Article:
By Queens County District Attorney Richard A. Brown
Danielle Thomas was a young, attractive college-educated woman. At 27, she secured a position as a financial analyst and moved to New York to be with her Ivy League-educated boyfriend, Jason Bohn, who was also a law school graduate. On paper, the two appeared ideally suited for one another - until Danielle discovered that there was a dark side to Bohn.
On June 7, 2012, Danielle walked into her local police precinct with black eyes and on crutches to report an assault by Bohn that had occurred two weeks earlier and which had caused injury to her face and leg. She told police that Bohn was also harassing her by sending threatening e-mails and text messages.
While Danielle was at the precinct, Bohn called her cell phone and a police sergeant heard Bohn say, among other things, that "this was war" and that he would hunt her down like a dog in the streets and make her life impossible.
Bohn was arrested that day and charged with assault and aggravated harassment. Danielle was provided with an order of protection.
Less than three weeks later, police were summoned to the Astoria, Queens, apartment that Danielle and Bohn shared and discovered Danielle's body laying in the bathtub surrounding by bags of ice. There was bruising on her forehead, face, shoulders, chest and neck, as well as lacerations on her face, mouth and chest. According to the Medical Examiner's Office, the cause of death was blunt force trauma to the neck and torso.
Perhaps even more horrid than the sheer brutality of the murder was the torture that Danielle suffered in the minutes leading up to her death, which was captured in a cell phone recording received by one of Bohn's friends in what is believed to have been an accidental dialing of the friend's number.
In the recording, Danielle can be heard begging Bohn for her life as he strangled her, demanding to know why she had called a certain area code, and saying to her, "This is your life," to which she replied, "I know." Instead of stopping, Bohn continued to assault her - saying things like, "Danielle, you don't have a lot of time," and ignoring her as she says, "Jason, I can't breathe" - before ultimately killing her.
Convicted at trial, Bohn is now serving a sentence of life in prison without the possibility of parole for the torture and strangulation death of Danielle.
Danielle's case clearly illustrates why the Queens District Attorney's Office treats - and must treat - each of the more than 5,000 domestic violence cases it prosecutes each year as potentially life threatening.
Over the years, the Queens District Attorney's Office has pioneered a series of innovative initiatives to build what is one of - if not the - most effective domestic violence prosecution bureaus in New York State.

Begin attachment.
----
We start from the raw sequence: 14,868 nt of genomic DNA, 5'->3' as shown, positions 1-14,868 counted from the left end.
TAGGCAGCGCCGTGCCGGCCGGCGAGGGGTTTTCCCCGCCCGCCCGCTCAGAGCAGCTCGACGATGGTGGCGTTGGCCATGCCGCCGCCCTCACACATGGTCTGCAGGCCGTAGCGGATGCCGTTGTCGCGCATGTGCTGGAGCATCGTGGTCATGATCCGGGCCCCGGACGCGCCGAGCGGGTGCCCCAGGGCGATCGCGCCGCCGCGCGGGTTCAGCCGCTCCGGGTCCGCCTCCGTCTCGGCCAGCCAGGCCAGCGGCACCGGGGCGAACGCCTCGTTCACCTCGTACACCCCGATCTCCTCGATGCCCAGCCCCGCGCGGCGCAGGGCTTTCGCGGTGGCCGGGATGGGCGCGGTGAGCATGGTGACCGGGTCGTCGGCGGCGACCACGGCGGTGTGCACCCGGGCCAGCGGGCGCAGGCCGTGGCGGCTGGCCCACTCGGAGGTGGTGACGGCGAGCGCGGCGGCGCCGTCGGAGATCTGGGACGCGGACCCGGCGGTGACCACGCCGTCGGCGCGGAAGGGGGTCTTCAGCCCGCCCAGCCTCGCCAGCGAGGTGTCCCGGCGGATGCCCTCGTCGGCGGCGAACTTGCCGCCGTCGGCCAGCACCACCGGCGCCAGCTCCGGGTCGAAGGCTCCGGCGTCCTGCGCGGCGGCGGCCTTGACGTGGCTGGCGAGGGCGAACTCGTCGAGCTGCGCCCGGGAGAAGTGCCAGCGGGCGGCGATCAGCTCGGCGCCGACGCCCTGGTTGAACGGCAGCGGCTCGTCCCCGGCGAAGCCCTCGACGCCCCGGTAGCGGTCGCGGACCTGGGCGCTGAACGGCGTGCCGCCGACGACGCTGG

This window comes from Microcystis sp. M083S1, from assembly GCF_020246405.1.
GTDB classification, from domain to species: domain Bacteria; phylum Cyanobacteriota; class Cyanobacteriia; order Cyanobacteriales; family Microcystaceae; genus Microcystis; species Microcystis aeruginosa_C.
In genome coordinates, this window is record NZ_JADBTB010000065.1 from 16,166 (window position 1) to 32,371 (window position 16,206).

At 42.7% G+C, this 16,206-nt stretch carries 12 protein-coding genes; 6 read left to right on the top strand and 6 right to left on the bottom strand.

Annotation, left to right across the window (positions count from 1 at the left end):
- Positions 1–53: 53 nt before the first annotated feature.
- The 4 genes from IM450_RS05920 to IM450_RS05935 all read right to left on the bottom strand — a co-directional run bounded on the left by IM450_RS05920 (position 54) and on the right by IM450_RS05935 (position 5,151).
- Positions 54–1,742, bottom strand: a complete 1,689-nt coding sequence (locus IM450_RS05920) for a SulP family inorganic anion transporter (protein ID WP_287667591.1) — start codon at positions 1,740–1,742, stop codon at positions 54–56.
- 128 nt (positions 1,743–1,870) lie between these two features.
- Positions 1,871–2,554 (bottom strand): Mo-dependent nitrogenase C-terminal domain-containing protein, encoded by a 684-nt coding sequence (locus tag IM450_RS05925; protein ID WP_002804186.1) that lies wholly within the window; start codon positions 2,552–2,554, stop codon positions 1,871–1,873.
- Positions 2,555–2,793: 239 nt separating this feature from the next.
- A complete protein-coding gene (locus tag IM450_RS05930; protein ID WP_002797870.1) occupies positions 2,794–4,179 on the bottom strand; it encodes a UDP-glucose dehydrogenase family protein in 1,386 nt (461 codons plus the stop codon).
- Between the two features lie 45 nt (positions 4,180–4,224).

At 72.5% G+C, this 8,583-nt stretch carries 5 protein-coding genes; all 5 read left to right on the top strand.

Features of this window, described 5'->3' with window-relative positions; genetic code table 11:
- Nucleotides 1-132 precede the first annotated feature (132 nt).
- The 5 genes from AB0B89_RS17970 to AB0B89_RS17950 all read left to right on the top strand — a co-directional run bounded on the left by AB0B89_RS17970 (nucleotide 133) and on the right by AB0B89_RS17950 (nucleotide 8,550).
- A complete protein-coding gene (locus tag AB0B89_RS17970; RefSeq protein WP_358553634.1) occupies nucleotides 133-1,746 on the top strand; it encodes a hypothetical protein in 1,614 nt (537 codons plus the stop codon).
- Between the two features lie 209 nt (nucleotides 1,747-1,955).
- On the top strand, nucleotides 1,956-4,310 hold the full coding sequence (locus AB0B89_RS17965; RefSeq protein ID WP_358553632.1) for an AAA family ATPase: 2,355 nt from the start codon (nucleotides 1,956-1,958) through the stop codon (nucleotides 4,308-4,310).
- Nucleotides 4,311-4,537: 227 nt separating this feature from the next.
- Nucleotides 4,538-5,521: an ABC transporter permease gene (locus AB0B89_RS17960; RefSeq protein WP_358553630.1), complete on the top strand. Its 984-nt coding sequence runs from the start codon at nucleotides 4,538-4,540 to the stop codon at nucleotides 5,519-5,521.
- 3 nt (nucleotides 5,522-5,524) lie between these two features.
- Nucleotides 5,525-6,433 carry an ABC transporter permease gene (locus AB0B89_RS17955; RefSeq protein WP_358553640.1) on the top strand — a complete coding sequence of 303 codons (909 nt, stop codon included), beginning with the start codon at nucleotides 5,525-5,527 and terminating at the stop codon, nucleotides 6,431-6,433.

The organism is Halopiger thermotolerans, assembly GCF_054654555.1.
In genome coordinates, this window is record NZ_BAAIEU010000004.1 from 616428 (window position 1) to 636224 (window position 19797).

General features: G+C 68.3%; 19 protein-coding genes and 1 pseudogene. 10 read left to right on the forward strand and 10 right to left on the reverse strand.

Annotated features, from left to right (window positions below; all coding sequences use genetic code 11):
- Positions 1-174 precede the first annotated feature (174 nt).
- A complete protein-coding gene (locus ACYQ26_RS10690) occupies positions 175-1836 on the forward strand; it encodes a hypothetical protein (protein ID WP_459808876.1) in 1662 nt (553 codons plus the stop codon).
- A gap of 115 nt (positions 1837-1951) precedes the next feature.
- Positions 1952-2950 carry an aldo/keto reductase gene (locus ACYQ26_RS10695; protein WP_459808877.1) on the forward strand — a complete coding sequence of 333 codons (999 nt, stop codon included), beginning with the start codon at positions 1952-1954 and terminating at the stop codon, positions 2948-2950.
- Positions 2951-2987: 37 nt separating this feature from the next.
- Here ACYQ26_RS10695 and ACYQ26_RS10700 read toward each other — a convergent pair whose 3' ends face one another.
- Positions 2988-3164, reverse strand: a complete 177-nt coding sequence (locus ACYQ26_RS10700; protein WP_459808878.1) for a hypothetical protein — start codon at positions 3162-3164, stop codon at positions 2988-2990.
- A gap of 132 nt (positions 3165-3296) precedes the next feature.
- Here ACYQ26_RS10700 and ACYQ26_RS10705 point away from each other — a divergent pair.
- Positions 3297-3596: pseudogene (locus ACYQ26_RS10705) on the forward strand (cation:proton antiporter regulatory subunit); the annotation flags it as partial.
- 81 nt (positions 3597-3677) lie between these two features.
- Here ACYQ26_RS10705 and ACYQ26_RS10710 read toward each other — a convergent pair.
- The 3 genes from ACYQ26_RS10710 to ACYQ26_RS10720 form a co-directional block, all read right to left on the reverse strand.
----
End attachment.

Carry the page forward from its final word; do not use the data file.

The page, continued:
The results of those initiatives have been real and dramatic. Today, Queens County has one of the highest domestic violence conviction rates and one of the lowest dismissal rates in New York State. A study by the United States Justice Department described the Queens County Domestic Violence program as an excellent model for other jurisdictions across the country to emulate.
I am very proud of our office's record with regard to domestic violence prosecutions. We have made significant progress in recent years in offering earlier outreach and support to victims, in obtaining dispositions that reflect the seriousness of the offense and in effectively monitoring offender compliance with treatment and counseling court mandates. As a result, serious crimes have been prevented and lives have been saved.
But as Danielle's case shows more needs to be done. It is vital that we foster greater awareness in every neighborhood that domestic violence is a crime and that no one is immune from becoming a victim.
We must let those struggling to break away from abusive relationships know that they will find compassion, concern, support and protection from the criminal justice system and the agencies and institutions with whom we work. We must continue - indeed, redouble - our efforts to provide counseling, shelter services and civil legal assistance to all who need it regardless of their ability to pay. And those services and that support must be provided in ways that are sensitive to the special needs and the ethnic, cultural and religious backgrounds of all those who need them.
We owe it to Danielle and all the other victims of domestic violence.
"48 Hours" investigates the murder of Danielle Thomas Saturday, Aug. 13 at 10 p.m. ET/PT on CBS. Resources are available for victims of domestic violence. The New York City Domestic Violence Hotline can be reached at 1-800-621-HOPE (4673), or call The National Domestic Violence Hotline at 1-800-799-7233.